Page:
Preferably, the primer layer is put down within a region extending across the entire width of the track for a distance of approximately 30 yards in the direction of the length of the track in order to permit application of the next succeeding layer before the primer layer dries. This area of coverage may be increased or decreased dependent upon ambient conditions in order to insure proper application of the succeeding layers.
During or immediately after application of the primer layer within any given region of the track, while the primer layer is still wet, a vehicle 12 such as that shown in FIG. 1 is driven along the region. This vehicle 12 includes means for broadcasting particulate rubber 14 onto the primer layer 10 and such broadcasting of rubber is carried out while the primer mixture is wet so that the rubber particles settle in the primer mixture. As discussed more fully below, the means for broadcasting the particulate rubber includes an apparatus for storing particulate rubber and for mechanically pumping the particulate rubber from the storage location as a fluidized stream to a dispensing hose which is manually directed over the primer layer.
Preferably, the particulate rubber 14 includes stranded waste tire buffings obtained as a result of recapping old tires. Any desired size of such buffings may be used, although it is preferred to use medium-sized buffings. The sizing of such buffings is measured by employing a sieve analysis, and medium-sized buffings are considered to be those which have a 100% pass rate through a 6m screen, a 30% pass rate through a 12m screen, a 7% pass rate through a 16m screen, and a 3% pass rate through a 20m screen. By employing these medium-sized buffings, the particulate rubber may be applied in a layer of desired depth but will include enough voids and open space between the buffings to permit permeation of a succeeding binder layer into the particulate rubber so that total encapsulation of each buffing is permitted.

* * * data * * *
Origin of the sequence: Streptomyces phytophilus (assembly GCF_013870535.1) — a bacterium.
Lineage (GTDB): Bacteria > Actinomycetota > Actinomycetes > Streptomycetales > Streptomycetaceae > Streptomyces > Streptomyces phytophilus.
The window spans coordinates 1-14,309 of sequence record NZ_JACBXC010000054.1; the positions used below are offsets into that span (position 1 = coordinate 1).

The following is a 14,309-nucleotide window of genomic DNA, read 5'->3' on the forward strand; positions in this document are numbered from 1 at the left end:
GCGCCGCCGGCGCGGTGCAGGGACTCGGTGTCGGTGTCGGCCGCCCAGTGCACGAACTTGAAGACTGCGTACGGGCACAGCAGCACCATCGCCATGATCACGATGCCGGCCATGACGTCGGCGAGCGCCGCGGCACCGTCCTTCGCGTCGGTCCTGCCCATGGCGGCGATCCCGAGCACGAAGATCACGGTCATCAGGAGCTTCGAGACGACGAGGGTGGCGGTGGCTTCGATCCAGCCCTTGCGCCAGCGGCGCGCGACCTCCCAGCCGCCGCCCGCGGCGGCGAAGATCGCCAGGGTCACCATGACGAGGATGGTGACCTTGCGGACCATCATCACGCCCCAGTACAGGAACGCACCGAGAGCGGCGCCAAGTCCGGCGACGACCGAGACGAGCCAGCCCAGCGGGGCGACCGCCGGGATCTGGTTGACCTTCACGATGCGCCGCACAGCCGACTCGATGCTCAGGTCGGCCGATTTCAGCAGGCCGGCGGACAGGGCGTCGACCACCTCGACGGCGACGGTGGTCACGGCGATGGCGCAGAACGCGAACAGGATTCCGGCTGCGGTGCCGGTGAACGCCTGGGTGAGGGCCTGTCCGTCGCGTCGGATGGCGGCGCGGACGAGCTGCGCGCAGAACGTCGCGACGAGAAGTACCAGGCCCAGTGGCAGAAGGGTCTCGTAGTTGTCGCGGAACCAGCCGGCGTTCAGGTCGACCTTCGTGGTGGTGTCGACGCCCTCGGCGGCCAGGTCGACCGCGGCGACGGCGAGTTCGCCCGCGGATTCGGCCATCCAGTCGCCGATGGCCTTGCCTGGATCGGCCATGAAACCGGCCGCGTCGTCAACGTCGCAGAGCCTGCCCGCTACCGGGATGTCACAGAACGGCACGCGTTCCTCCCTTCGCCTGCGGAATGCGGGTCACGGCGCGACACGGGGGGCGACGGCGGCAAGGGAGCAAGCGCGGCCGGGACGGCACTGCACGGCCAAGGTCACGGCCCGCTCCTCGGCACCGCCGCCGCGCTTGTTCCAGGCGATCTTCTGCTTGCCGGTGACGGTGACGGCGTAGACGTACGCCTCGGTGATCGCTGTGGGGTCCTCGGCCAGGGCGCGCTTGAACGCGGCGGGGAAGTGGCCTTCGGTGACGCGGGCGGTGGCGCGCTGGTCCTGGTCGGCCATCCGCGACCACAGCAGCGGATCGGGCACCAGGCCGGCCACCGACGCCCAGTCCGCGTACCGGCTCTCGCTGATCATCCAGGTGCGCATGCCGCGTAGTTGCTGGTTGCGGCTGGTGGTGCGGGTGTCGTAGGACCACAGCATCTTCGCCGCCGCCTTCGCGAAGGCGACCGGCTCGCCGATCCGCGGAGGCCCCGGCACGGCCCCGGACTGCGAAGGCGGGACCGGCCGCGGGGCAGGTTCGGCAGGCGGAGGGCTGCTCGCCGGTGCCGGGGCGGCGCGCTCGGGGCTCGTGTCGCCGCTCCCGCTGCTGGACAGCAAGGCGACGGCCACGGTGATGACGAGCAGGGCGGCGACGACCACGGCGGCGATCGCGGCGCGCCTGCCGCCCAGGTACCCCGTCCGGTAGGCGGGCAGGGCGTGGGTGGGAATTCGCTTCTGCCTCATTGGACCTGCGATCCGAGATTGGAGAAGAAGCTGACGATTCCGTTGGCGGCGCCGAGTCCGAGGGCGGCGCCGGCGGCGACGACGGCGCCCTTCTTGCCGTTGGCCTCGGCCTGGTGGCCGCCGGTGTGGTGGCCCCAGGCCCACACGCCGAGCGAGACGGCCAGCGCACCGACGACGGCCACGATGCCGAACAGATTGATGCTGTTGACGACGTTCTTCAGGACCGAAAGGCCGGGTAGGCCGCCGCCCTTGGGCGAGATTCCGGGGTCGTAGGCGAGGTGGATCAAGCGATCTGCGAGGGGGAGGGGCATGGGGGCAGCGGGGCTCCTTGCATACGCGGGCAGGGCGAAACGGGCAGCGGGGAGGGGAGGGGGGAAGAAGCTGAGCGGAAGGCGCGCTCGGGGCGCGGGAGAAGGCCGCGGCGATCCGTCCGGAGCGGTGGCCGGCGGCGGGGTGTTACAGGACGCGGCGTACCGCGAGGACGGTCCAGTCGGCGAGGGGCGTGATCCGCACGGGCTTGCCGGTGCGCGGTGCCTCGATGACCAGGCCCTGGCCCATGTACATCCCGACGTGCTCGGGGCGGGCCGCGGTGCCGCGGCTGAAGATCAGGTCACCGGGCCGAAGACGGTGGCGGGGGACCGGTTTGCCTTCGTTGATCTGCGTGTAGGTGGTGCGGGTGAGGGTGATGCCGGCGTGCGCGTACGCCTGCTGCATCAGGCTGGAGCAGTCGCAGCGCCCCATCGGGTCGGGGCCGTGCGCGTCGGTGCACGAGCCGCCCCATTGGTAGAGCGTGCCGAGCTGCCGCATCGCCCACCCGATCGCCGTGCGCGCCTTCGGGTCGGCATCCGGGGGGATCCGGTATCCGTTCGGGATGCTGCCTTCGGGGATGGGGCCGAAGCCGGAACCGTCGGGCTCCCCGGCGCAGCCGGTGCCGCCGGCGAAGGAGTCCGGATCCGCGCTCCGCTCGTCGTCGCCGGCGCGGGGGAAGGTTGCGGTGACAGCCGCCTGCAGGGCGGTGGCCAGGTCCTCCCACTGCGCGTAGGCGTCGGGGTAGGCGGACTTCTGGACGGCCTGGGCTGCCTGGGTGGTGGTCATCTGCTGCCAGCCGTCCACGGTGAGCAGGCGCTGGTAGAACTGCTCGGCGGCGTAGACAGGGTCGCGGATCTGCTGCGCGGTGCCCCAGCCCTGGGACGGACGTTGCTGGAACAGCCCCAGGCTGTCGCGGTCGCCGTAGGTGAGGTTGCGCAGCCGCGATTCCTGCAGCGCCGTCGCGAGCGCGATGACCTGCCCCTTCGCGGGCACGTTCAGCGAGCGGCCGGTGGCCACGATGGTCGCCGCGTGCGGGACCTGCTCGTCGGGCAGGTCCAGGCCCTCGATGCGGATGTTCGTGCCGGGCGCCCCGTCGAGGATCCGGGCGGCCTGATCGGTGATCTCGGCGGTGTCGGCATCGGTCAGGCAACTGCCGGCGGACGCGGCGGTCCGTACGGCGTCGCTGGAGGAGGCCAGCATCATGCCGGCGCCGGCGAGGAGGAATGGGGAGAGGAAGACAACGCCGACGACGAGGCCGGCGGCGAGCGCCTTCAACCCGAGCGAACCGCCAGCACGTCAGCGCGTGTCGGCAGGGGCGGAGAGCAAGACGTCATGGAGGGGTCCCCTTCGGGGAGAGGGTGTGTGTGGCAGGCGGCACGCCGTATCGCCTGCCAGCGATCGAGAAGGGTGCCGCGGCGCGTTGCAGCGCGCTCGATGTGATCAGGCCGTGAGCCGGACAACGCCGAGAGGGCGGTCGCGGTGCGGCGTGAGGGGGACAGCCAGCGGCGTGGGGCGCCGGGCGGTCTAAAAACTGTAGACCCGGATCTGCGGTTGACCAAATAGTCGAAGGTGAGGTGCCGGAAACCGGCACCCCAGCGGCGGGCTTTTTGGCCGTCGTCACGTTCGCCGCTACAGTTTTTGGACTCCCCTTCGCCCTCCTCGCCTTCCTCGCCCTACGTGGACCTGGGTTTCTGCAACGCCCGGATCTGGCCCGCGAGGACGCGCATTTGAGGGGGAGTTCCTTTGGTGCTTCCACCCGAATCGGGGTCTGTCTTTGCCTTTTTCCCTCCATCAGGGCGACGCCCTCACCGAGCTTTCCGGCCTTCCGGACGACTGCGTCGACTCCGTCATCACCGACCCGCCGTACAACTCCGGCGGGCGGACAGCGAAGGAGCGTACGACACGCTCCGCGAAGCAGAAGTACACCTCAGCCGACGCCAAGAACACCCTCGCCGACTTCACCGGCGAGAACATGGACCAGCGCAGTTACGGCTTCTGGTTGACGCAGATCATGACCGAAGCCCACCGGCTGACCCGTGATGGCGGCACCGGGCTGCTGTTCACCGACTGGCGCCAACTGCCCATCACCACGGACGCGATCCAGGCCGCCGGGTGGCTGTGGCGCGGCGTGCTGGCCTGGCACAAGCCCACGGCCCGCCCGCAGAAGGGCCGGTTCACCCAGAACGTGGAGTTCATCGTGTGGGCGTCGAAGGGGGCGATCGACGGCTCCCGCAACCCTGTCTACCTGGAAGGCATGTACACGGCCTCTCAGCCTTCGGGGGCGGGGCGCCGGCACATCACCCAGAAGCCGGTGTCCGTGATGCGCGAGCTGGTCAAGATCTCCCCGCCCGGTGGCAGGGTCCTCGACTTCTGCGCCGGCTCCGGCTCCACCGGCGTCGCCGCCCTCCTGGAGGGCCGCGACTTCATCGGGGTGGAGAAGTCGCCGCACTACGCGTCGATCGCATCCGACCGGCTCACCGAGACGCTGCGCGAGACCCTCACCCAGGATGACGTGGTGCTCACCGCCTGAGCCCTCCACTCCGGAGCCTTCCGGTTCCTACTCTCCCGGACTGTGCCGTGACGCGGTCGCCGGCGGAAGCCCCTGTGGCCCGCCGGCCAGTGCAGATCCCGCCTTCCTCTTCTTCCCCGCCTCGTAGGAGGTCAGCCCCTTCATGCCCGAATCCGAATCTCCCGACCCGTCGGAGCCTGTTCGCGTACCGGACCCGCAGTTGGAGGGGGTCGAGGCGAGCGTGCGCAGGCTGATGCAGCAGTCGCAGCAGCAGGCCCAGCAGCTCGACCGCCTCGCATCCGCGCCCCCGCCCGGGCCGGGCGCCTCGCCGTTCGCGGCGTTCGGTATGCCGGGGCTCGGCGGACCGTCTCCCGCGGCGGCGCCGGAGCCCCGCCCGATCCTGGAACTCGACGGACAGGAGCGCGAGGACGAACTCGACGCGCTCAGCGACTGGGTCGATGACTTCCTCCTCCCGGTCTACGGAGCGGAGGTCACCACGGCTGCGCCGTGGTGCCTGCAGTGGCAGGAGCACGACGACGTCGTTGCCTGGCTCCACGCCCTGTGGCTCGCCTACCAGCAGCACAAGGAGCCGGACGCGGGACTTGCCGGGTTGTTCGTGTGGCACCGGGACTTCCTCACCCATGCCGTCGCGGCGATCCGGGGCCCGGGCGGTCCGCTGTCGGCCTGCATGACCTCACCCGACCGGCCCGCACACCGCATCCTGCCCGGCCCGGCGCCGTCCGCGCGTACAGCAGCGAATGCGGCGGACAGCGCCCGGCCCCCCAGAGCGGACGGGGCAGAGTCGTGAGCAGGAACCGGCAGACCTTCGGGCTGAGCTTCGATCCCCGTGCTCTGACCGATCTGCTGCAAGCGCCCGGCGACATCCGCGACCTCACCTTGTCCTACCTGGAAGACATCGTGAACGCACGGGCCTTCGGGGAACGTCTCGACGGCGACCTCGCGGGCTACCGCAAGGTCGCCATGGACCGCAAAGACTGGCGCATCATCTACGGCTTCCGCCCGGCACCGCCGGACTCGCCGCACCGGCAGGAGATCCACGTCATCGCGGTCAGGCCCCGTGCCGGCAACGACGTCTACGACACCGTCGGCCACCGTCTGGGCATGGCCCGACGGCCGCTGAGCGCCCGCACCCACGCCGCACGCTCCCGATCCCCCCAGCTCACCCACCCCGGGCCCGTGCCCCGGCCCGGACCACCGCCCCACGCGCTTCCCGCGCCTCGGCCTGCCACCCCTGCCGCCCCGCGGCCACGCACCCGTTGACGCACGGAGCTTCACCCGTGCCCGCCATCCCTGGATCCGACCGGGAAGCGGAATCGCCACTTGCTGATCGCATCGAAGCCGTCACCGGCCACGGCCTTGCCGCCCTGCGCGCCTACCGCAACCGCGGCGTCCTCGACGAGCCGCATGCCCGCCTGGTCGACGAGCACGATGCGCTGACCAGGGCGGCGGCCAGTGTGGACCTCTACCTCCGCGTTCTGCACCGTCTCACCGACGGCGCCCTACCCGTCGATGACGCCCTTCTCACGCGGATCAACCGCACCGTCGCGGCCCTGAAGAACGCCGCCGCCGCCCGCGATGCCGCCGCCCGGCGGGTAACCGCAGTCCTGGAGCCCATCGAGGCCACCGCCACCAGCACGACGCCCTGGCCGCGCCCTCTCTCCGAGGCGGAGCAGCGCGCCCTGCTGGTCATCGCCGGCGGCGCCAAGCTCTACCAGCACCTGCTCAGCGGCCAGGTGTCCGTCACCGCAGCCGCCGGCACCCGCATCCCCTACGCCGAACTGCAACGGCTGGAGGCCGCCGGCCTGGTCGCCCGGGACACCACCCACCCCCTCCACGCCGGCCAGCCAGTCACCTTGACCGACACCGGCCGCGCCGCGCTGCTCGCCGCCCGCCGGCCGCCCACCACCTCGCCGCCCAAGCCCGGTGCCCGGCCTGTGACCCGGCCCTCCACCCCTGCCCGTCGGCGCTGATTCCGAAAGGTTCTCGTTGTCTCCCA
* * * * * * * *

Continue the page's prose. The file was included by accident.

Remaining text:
When the size of the rubber buffings is chosen too small, it becomes difficult to apply a layer of the particulate rubber onto the primer layer in a desired thickness without the upper particles of the particulate rubber layer shielding the lower particles therein from a succeeding binder layer, thus preventing permeation of the succeeding binding layer. On the other hand, if the buffings are too large, the voids or interstices formed by and between the buffings collect and trap water within the particulate rubber layer and prevent the water from evaporating during drying of the succeeding binder layer.
Although the desired rate of application of the particulate rubber is between about 1.5 and 2.0 pounds per square yard, because the particulate rubber is manually directed onto the primer layer it is possible for the person controlling application of the particulate rubber to vary the amount of particulate rubber applied to any given area within the region of coverage in order to accommodate any non-uniformities in the underlying layers. Thus, if a depression exists in the underlying prepared base, or if an insufficient amount of particulate rubber is broadcast over a certain area, the controller may simply redirect the fluidized stream of buffings over that area in order to build up a desired thickness. If the depression in the underlying base is severe, this buildup of buffing thickness may be achieved gradually over the course of application of the several layers discussed below. Alternately, if too much particulate rubber is broadcast onto an area of the region, it is possible to rake off excess rubber after the underlying primer layer has dried and prior to application of a succeeding binder layer.
Once the layer of particulate rubber has been applied over the entire region, the surface is allowed to dry while an adjacent region of the track is treated. The time required for this drying depends upon ambient conditions. Preferably, by driving the vehicle along the length of the track a distance of 20 to 30 yards behind the pump-spray system, it is possible to apply the primer layer 10 and the particulate rubber layer 14 over the entire track surface rather than in segregated sections. Such a step insures continuity of the layers along the track.